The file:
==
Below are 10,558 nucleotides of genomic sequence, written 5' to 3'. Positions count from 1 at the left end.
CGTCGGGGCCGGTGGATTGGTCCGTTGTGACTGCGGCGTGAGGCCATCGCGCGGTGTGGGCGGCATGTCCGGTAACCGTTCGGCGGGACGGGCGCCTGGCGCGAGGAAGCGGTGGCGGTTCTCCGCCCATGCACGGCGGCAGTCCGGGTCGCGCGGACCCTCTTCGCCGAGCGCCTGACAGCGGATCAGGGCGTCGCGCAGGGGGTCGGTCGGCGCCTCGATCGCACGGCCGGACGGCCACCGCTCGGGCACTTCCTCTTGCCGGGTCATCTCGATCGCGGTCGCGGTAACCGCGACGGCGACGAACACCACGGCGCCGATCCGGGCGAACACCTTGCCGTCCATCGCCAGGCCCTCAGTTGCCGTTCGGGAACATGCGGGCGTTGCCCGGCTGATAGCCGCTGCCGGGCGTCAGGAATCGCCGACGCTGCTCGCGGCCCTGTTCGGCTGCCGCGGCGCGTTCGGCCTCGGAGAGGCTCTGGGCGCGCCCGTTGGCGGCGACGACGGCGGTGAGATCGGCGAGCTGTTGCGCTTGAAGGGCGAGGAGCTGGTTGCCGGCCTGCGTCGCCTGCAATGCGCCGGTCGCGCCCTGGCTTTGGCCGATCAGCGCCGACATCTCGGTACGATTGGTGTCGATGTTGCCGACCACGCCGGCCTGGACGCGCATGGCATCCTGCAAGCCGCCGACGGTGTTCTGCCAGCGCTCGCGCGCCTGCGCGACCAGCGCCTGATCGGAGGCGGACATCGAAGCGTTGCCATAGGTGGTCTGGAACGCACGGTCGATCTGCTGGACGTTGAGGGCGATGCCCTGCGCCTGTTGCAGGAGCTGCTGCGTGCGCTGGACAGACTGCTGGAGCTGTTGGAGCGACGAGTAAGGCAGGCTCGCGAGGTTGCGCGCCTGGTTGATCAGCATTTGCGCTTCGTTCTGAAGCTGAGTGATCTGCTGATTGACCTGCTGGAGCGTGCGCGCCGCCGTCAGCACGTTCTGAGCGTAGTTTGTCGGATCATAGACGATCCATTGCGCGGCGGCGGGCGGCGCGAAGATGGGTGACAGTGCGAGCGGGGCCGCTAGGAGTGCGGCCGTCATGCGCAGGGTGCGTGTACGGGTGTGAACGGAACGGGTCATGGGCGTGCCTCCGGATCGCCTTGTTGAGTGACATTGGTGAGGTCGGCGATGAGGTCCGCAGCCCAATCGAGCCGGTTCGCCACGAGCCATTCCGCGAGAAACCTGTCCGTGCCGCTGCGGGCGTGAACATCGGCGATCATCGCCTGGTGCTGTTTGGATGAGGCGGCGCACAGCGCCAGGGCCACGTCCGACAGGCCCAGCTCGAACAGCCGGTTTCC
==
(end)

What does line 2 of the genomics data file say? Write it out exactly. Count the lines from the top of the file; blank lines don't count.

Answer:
CGTCGGGGCCGGTGGATTGGTCCGTTGTGACTGCGGCGTGAGGCCATCGCGCGGTGTGGGCGGCATGTCCGGTAACCGTTCGGCGGGACGGGCGCCTGGCGCGAGGAAGCGGTGGCGGTTCTCCGCCCATGCACGGCGGCAGTCCGGGTCGCGCGGACCCTCTTCGCCGAGCGCCTGACAGCGGATCAGGGCGTCGCGCAGGGGGTCGGTCGGCGCCTCGATCGCACGGCCGGACGGCCACCGCTCGGGCACTTCCTCTTGCCGGGTCATCTCGATCGCGGTCGCGGTAACCGCGACGGCGACGAACACCACGGCGCCGATCCGGGCGAACACCTTGCCGTCCATCGCCAGGCCCTCAGTTGCCGTTCGGGAACATGCGGGCGTTGCCCGGCTGATAGCCGCTGCCGGGCGTCAGGAATCGCCGACGCTGCTCGCGGCCCTGTTCGGCTGCCGCGGCGCGTTCGGCCTCGGAGAGGCTCTGGGCGCGCCCGTTGGCGGCGACGACGGCGGTGAGATCGGCGAGCTGTTGCGCTTGAAGGGCGAGGAGCTGGTTGCCGGCCTGCGTCGCCTGCAATGCGCCGGTCGCGCCCTGGCTTTGGCCGATCAGCGCCGACATCTCGGTACGATTGGTGTCGATGTTGCCGACCACGCCGGCCTGGACGCGCATGGCATCCTGCAAGCCGCCGACGGTGTTCTGCCAGCGCTCGCGCGCCTGCGCGACCAGCGCCTGATCGGAGGCGGACATCGAAGCGTTGCCATAGGTGGTCTGGAACGCACGGTCGATCTGCTGGACGTTGAGGGCGATGCCCTGCGCCTGTTGCAGGAGCTGCTGCGTGCGCTGGACAGACTGCTGGAGCTGTTGGAGCGACGAGTAAGGCAGGCTCGCGAGGTTGCGCGCCTGGTTGATCAGCATTTGCGCTTCGTTCTGAAGCTGAGTGATCTGCTGATTGACCTGCTGGAGCGTGCGCGCCGCCGTCAGCACGTTCTGAGCGTAGTTTGTCGGATCATAGACGATCCATTGCGCGGCGGCGGGCGGCGCGAAGATGGGTGACAGTGCGAGCGGGGCCGCTAGGAGTGCGGCCGTCATGCGCAGGGTGCGTGTACGGGTGTGAACGGAACGGGTCATGGGCGTGCCTCCGGATCGCCTTGTTGAGTGACATTGGTGAGGTCGGCGATGAGGTCCGCAGCCCAATCGAGCCGGTTCGCCACGAGCCATTCCGCGAGAAACCTGTCCGTGCCGCTGCGGGCGTGAACATCGGCGATCATCGCCTGGTGCTGTTTGGATGAGGCGGCGCACAGCGCCAGGGCCACGTCCGACAGGCCCAGCTCGAACAGCCGGTTTCC